With the exception of one large theft incident involving an insider, hacker attacks - including some involving ransomware - continue to be the leading culprits in the biggest health data breaches reported so far this year. What's next?
Worried about the use of encryption by terrorists, Australia plans to lobby its key signal intelligence partners at a meeting in Canada for the creation of new legal powers that would allow access to scrambled communications. But Australia says it doesn't want backdoors. So what does it want?
Opportunistic attackers may have breached some Parliament email accounts by brute-force guessing their way into accounts with weak passwords. But such a breach is hardly the "cyberattack" some are making it out to be.
The back story behind the ransom attack that led to the unauthorized early release of the Netflix series "Orange Is the New Black" is a cautionary tale in dealing with cyber extortionists such as The Dark Overlord.
A settlement between the state of New York and a company that provides support services to the healthcare sector serves as a reminder about timely breach notification, including in circumstances when law enforcement agencies are investigating an incident.
Writing the obituary for the lifeless Neutrino exploit kit leads the latest edition of the ISMG Security Report. Also, judging the value of the Department of Health and Human Services' wall-of-shame website of healthcare sector breaches.
Is it time for the Department of Health and Human Services to change the so-called "wall of shame" website used to report large health data breaches as mandated under the HITECH Act? And if so, what should be changed?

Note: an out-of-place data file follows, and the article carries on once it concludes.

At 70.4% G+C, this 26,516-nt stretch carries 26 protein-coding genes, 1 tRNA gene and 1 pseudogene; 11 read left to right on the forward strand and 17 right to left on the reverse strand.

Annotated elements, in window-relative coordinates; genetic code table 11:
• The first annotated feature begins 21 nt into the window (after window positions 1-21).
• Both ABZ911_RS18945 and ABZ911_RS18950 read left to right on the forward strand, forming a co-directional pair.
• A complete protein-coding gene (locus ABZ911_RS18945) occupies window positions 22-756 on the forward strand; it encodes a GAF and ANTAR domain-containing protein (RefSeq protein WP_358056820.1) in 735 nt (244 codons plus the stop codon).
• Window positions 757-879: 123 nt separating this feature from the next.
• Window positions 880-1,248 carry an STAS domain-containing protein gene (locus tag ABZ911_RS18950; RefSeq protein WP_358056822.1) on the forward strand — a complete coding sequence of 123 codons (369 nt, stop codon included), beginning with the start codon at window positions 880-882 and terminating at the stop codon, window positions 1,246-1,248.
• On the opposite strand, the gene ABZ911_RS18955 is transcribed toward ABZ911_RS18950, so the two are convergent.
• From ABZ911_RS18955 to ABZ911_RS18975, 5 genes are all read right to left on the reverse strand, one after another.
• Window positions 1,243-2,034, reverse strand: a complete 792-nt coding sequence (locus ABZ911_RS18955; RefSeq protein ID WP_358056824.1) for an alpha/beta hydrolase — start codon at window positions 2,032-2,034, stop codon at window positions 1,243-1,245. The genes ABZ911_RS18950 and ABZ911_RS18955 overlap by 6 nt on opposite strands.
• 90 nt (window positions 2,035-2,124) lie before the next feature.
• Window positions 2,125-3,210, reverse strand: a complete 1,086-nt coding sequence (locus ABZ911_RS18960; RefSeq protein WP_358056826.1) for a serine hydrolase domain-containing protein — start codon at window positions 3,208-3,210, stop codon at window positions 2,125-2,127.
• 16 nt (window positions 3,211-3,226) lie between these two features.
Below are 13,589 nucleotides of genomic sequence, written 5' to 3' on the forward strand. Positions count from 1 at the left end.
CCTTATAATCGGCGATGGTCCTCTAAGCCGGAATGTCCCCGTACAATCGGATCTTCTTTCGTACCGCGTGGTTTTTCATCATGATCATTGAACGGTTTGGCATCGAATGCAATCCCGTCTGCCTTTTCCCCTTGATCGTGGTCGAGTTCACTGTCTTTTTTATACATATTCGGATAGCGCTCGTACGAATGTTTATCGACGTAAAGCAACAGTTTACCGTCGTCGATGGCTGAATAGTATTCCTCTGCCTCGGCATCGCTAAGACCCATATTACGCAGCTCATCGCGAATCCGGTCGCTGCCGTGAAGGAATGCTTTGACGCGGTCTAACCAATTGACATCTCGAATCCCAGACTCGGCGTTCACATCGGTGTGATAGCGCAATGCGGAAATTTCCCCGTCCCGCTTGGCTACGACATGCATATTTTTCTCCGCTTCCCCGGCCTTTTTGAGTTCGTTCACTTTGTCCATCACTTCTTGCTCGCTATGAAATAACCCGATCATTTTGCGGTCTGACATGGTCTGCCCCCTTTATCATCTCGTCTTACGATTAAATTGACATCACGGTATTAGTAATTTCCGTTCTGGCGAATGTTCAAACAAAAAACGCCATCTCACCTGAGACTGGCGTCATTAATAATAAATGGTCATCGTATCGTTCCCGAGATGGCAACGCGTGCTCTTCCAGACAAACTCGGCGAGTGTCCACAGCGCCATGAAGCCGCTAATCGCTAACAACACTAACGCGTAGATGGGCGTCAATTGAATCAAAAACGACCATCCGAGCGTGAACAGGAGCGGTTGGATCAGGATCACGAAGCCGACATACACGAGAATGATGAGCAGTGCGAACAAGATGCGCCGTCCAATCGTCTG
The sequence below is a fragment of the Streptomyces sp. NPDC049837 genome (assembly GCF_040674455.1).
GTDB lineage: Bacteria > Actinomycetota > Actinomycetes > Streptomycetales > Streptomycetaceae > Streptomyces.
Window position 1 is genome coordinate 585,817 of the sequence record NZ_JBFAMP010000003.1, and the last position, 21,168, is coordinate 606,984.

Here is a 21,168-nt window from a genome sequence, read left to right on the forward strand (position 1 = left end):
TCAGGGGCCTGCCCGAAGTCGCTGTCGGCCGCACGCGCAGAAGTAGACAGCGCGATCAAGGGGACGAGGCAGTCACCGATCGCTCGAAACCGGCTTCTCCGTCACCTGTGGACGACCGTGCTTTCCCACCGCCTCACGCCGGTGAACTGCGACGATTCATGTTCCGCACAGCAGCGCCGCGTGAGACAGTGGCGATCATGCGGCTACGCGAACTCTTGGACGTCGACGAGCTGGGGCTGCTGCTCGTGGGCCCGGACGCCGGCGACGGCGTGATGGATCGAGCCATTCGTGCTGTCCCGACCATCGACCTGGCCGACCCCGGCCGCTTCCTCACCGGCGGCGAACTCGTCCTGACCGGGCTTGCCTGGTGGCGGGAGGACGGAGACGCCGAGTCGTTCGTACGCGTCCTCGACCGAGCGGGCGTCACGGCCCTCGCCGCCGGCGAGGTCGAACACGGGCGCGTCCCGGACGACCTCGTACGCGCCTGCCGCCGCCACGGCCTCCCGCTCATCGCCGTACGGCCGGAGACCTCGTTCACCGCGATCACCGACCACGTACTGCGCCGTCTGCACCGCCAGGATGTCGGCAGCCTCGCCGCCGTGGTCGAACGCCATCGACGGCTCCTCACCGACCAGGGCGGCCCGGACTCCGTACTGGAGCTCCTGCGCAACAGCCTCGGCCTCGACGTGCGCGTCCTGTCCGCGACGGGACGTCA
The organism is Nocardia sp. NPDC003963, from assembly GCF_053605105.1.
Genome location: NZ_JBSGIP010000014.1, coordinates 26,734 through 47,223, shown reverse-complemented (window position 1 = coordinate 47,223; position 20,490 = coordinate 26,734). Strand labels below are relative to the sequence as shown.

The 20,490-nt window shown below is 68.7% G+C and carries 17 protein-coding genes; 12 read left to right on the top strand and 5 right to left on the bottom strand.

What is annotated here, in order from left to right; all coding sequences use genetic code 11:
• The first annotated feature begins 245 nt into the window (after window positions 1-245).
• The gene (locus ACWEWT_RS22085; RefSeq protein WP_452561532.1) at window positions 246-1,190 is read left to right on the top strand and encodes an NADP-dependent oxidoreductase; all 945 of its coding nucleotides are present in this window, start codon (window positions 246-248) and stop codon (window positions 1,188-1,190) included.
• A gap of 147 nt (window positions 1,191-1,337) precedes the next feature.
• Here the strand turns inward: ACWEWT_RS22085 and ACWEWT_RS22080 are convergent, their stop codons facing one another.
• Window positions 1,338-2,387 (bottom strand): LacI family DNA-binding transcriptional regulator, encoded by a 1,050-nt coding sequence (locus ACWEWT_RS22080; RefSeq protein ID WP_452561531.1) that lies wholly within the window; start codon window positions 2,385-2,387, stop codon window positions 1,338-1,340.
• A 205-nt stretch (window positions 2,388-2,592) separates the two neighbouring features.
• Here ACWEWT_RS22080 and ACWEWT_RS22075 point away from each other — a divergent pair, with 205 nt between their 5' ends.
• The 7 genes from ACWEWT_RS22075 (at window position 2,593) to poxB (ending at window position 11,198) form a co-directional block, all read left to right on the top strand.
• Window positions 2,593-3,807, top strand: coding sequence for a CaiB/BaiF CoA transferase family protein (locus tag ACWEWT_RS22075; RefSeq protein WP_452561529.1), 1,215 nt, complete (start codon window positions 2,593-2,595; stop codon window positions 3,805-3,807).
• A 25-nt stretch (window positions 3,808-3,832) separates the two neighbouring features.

A watchdog agency's estimate that as much as $729 million worth of HITECH Act incentive payments might have been paid to doctors who failed to provide proof that they were meeting requirements for meaningful use of EHRs - including risk assessments - is raising questions about the program's accountability.
Marissa Mayer bids adieu to Yahoo as Verizon completes its acquisition of the company for $4.48 billion - a $350 million discount gained after the search giant last year revealed that it had suffered two massive data breaches.
HHS has issued a checklist and other materials to aid healthcare organizations and their vendors in their "quick response" to cyberattacks. The move comes as Congress scrutinizes HHS' efforts to help the healthcare sector improve its cybersecurity capabilities.
On the eve of Europe's biggest annual cybersecurity conference, and scores of interviews with some of the world's leading information security experts, I'm asking how the London Bridge attacks will change the tenor of at least some of these discussions.
The annual Infosecurity Europe conference returns to London this week, offering discussions of the latest information security practices, procedures and technologies as well as deep-dives into privacy, cybercrime, policing, surveillance, GDPR and more.